Unlocking Your Phone

It has been a long time coming, but a few of the more benevolent phone companies (God bless Apple) are finally beginning to release readily unlocked models capable of supporting a SIM card of your choosing from the outset. If you aren't lucky enough to have one of them, then this article is for you.

With no-frills packages for basic mobile use proving increasingly elusive among the big networks, and upstarts like giffgaff setting in motion something of a mini-revival in the pay-as-you-go market, lifting SIM restrictions from your mobile can afford you a much wider array of choice when it comes to choosing the best deal. An unlocked phone will also command a larger fee if you're looking to sell up, and failing that, at least make for a better gift if you are passing it on to a friend or family member.

It's tempting to accept your fate as life-long Vodafone or 02 customer, deterred from jumping ship by the potential headache that comes with the unlocking process. However, it is probably much easier, and more importantly, cheaper than you think (though the cliches about it taking a while are unfortunately true; waiting periods can tally in the weeks). Generally your best bet is getting your hands on a unique unlock code, which - after providing some basic details re: phone ownership to prove it has not been stolen - you then simply punch into your device to lift any built-in network restrictions. Inevitably, this option is not supported by some older phones, for which you will have to go to a specialist or buy an expensive USB cable in order to complete the process.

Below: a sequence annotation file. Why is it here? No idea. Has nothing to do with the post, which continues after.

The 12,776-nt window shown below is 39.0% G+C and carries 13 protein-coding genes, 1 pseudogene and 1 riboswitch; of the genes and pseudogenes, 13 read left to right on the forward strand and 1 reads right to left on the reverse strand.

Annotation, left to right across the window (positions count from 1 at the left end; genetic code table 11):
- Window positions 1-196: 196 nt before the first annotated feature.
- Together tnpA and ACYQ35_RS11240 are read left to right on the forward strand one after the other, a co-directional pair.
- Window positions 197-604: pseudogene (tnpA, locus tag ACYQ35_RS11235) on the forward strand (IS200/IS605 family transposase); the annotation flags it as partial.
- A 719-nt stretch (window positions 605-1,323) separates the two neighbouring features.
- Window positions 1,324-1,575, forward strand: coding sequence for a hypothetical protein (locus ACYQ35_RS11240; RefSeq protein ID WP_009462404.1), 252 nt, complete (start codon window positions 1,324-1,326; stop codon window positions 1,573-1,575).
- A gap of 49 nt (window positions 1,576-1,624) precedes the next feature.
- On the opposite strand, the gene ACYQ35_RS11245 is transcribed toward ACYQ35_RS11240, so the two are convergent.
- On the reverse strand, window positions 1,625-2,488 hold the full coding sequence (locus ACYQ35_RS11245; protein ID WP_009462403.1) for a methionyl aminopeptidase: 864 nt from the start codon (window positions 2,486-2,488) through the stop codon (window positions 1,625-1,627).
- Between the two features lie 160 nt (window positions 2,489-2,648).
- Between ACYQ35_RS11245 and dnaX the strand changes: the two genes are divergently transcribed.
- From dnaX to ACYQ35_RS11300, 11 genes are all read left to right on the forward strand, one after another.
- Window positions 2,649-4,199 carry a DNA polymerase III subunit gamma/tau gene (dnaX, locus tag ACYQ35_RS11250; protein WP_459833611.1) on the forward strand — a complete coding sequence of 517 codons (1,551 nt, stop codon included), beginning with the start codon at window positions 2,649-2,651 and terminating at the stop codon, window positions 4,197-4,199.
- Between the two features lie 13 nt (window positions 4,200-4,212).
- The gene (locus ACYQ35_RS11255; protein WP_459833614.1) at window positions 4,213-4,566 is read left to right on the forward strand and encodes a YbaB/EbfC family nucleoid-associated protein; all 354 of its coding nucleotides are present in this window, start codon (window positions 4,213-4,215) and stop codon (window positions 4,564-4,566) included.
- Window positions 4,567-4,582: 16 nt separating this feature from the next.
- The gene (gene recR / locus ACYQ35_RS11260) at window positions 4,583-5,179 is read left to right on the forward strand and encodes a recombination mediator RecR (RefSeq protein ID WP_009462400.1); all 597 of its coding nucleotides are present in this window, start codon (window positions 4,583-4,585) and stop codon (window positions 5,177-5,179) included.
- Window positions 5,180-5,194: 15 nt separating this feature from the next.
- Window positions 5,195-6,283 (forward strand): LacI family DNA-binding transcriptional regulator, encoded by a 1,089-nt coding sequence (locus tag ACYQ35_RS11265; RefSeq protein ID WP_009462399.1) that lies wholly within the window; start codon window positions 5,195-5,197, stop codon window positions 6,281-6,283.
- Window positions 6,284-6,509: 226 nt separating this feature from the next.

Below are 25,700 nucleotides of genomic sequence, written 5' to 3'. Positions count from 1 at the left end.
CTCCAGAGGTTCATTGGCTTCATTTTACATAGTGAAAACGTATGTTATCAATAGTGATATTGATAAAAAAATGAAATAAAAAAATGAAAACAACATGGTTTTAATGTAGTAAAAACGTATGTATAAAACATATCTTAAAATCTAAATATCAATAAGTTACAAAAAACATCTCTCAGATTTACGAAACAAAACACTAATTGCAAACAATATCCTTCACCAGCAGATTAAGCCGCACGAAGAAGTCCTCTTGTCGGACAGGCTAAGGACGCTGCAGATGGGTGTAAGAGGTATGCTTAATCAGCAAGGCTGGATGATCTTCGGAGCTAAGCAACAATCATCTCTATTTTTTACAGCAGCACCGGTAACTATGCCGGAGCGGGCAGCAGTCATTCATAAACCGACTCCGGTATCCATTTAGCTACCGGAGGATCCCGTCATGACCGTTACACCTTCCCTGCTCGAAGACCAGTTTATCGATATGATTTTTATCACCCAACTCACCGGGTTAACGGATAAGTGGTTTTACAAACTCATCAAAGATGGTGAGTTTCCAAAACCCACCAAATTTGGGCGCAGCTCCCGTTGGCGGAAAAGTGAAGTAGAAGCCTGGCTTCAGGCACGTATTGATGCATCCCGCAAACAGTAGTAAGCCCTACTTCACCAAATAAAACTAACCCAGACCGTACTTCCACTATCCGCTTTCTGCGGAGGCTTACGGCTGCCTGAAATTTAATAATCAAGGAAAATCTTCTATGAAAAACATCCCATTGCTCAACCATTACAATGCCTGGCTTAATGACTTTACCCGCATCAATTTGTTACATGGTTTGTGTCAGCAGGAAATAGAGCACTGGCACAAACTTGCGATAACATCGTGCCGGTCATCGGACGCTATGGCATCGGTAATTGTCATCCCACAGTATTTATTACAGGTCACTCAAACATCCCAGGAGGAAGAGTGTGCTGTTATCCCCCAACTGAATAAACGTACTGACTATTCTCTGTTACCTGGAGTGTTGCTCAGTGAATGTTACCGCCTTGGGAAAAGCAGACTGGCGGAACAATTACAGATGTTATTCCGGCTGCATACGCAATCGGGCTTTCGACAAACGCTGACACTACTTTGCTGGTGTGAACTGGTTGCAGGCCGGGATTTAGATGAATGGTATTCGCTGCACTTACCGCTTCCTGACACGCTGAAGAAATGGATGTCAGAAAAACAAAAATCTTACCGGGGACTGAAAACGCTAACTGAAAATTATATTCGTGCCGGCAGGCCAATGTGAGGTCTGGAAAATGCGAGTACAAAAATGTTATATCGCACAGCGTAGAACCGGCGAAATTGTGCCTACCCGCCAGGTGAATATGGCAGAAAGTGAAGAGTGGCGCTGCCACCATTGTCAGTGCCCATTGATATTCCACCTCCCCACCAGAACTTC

Though they aren't exactly shouting it from the rooftops, some networks do hand out codes free of charge on a selection of models, so before you start looking at paid options ensure you have checked that yours doesn't qualify. If it doesn't, don't panic: the fees vary depending on the network and model but you can expect to pay no more than £20, which is marginally down from what you might have paid a few years ago - not that we're condoning what is a fairly cynical industry practice.

As is so often the case, it is Apple who are - if slowly - starting to buck this trend. iPhones released within the last year or so can be bought without any SIM restrictions, and in some cases, earlier models can be unlocked without a fee, though this offer usually stipulates that existing contractual commitments must first be fulfilled. If you're with Three, and purchased your iPhone from 2014 onwards, then there are no such caveats; you're free to unlock your device by simply hooking it up to iTunes.

Unless you strike it lucky and happen to qualify for a free unlock, there is no obvious answer to the question of whether your investment will prove worthwhile. It all hinges on how often and for what purpose you use your mobile phone - so make sure you crunch the numbers first. As a general rule, if you are downsizing from a premium annual contract to a more flexible PAYG deal then you will likely make some significant savings, but if you are merely switching from one big network to another then you might be better served simply buying an upgraded model without any SIM restrictions; spending £20 to service a £30 model doesn't represent much value for money.

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